Borsboom’s Sonnet drove at the head of the Saab Support Convoy.
Saab Museum ‘D’Oude Bolneus’ is located on the ‘Gedempte Binnnegracht’ on the edge of the centre of Woerden. The collection consists of nine cars, of which six ‘bolneuzen’ and three Sonett II and Sonett III sports cars. “People that saw the Saab Support Convoy on TV may have noticed the Sonett that drove at the head of it. It just so happens that I sold that car just a few weeks ago. I had one surplus,” says museum owner Leo Borsboom.
Anyone who wants advise on the maintenance of an antique Saab can also call on Borsboom. “But myself, I don’t tinker anymore.” The Saab Museum is open all year around by appointment. Anyone who wants to visit the museum can send an email to [email protected]
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Now whilst I don’t agree with the critique of later Saabs (and I know from recent writing that the 9000 has a lot of love around here), you can’t help but listen to the stories from someone who’s seen so much and smile as you do so.
The Spirit of Saab takes many forms.

New Saab 9-5 on show at the Saab Museum this Saturday

I’ve heard from one of my mates in Trollhattan this week, saying that there will be a new Saab 9-5 on display at the Saab Museum this Saturday.
I’m not sure what the occasion is, but if you haven’t seen one up close yet and you live in Trollhattan then you must have been in some serious hibernation then this would be a great opportunity to get up close and personal with Saab’s new toy.
Celebrations at the Saab Museum
Thanks Mats!

Another look at celebrations at the Saab Museum

I received some more photos from yesterday’s celebrations at the Saab Museum, attended by most of the employees at Saab after they were given the afternoon off.
If you want to see a couple of videos from the event, then please click here. Highly recommended.
To the photos then….
These were sent in by Miho and Henrik S and it looks like such a good time was there to be had. The sense of relief and hope for the future is almost palpable.
And that 9-5 and the Spyker do look good together. They don’t quite look like family yet, but definitely firm friends.
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Plenty more photos after the jump…..

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First Trollhattan built Saab Convertible going to the Saab Museum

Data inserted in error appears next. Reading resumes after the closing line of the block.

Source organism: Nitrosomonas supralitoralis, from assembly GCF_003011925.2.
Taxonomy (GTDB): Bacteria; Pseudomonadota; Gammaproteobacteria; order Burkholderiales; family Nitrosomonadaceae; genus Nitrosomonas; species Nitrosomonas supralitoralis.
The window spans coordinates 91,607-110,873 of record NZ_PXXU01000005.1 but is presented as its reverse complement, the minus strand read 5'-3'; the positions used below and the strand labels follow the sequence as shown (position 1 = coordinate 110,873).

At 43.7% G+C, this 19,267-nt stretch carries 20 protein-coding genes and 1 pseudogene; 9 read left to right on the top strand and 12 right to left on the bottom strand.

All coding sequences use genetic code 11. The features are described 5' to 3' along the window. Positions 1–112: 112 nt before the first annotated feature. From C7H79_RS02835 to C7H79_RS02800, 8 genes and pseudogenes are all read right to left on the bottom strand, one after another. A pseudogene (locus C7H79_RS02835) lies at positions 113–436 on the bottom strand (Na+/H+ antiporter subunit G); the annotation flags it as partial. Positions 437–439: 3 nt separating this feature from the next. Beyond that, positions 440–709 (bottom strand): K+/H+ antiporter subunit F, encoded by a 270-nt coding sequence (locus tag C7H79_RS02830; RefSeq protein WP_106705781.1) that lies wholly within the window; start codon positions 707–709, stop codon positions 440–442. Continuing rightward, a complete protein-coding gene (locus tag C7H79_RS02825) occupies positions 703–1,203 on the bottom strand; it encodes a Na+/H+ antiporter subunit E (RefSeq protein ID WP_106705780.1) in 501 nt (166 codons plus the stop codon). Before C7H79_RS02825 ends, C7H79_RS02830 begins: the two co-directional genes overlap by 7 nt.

Here’s a good news story to pass the time as we wait to hear Saab’s fate.

The first ever Saab convertible to be built in Trollhattan was assembled at the factory just under 2 weeks ago. Since then, the car has been undergoing inspections to ensure that the assembly process is working as it should.

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I’m pleased to report that the significance of this vehicle has been recognised, and that this convertible is destined for the Saab Museum.

The vehicle was secured for the museum by Gunnar Brunius, Production Director at the Saab plant in Trollhättan. The movement of the car to the museum was approved by Stephen Taylor, the liquidator appointed by General Motors, which was a fine gesture.

The car will most likely arrive at the museum in the middle of this week.




Spyker infiltrating the Saab Museum?

Upon reeflection, that’s got to be just about the worst headline I’ve ever written. Stupid.
Should have been Djup Strupe: Spyker Arrives at Saab Museum.
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We will need to see some documented evidence on this one – just as a matter of procedure – but the email and the accompanying comment here on the site was very interesting.
Via email, from ‘Swedish Grace’

Was just on the phone with my dad, who had very interesting news! A Spyker car has been delivered to the SAAB museum in Trollhattan!

Grace (not her real name, obviously) tells me her Dad works for Saab in Trollhattan, hence the news coming from him.
You might recall that several important events in the last year have been conducted at the Saab Museum and it’d make sense that an important announcement like this one would take place there, too.
Of course, a nice combination of Saab and Spyker vehicles in the background would be very appropriate.
Bottom line – Can’t confirm, but sounds feasible and sounds good.
Griffin Up!